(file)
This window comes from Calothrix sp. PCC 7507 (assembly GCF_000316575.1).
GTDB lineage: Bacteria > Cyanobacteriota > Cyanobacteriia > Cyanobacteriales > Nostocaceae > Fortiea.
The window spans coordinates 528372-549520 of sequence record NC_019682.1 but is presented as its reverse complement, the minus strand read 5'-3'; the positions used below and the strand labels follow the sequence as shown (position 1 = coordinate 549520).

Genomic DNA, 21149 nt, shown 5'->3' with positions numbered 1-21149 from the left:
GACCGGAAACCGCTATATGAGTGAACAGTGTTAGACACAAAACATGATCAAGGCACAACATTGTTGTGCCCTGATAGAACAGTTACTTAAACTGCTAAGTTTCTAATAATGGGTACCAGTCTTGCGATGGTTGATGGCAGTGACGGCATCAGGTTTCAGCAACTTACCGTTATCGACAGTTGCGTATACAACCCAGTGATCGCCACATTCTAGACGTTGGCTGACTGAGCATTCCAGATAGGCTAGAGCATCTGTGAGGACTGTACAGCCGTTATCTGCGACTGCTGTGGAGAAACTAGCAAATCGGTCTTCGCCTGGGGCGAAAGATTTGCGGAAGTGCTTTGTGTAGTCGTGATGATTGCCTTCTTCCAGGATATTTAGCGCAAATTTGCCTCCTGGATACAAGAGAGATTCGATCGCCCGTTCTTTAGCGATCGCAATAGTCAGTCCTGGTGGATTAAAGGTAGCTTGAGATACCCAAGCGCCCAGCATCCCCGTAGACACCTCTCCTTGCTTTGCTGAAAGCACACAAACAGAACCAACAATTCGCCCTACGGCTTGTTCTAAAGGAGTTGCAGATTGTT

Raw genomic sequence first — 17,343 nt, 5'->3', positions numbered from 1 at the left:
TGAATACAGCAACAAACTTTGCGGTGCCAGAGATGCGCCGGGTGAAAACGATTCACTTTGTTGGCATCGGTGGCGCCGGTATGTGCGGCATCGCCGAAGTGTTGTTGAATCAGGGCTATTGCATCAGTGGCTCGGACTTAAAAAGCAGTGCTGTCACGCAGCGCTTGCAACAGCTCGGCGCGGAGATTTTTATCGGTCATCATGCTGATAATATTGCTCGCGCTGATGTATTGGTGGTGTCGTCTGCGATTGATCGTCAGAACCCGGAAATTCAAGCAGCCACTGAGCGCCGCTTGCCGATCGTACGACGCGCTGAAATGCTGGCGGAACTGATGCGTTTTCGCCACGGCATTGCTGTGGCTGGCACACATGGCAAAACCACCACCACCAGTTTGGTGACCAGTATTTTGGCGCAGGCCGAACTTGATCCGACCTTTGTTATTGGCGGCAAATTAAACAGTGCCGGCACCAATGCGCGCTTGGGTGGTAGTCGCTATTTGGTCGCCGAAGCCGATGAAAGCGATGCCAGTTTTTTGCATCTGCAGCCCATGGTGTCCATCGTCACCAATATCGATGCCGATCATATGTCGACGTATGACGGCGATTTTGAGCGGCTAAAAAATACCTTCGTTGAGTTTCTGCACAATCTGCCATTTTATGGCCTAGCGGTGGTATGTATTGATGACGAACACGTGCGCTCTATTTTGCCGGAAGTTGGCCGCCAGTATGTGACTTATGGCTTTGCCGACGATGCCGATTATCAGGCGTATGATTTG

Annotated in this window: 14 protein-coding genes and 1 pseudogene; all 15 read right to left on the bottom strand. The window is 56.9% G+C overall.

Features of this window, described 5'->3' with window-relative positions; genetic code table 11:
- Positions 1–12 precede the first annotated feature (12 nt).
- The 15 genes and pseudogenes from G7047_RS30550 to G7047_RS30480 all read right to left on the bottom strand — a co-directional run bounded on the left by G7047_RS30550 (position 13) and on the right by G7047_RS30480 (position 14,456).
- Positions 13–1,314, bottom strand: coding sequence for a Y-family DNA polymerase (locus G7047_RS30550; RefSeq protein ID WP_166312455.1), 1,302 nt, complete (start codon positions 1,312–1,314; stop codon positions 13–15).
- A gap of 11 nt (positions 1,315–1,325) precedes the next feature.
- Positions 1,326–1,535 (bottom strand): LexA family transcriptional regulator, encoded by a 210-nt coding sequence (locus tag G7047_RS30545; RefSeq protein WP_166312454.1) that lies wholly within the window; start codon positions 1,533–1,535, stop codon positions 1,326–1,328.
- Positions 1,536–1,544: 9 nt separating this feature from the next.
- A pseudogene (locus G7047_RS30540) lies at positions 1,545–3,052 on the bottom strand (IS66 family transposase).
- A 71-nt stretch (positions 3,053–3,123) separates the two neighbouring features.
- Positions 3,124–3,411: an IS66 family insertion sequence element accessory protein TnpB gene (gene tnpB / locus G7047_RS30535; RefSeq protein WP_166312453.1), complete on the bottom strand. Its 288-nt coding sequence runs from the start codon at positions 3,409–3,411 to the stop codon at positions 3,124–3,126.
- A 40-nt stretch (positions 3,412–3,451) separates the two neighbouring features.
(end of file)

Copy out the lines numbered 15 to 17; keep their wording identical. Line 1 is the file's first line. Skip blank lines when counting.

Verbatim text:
- Positions 1,536–1,544: 9 nt separating this feature from the next.
- A pseudogene (locus G7047_RS30540) lies at positions 1,545–3,052 on the bottom strand (IS66 family transposase).
- A 71-nt stretch (positions 3,053–3,123) separates the two neighbouring features.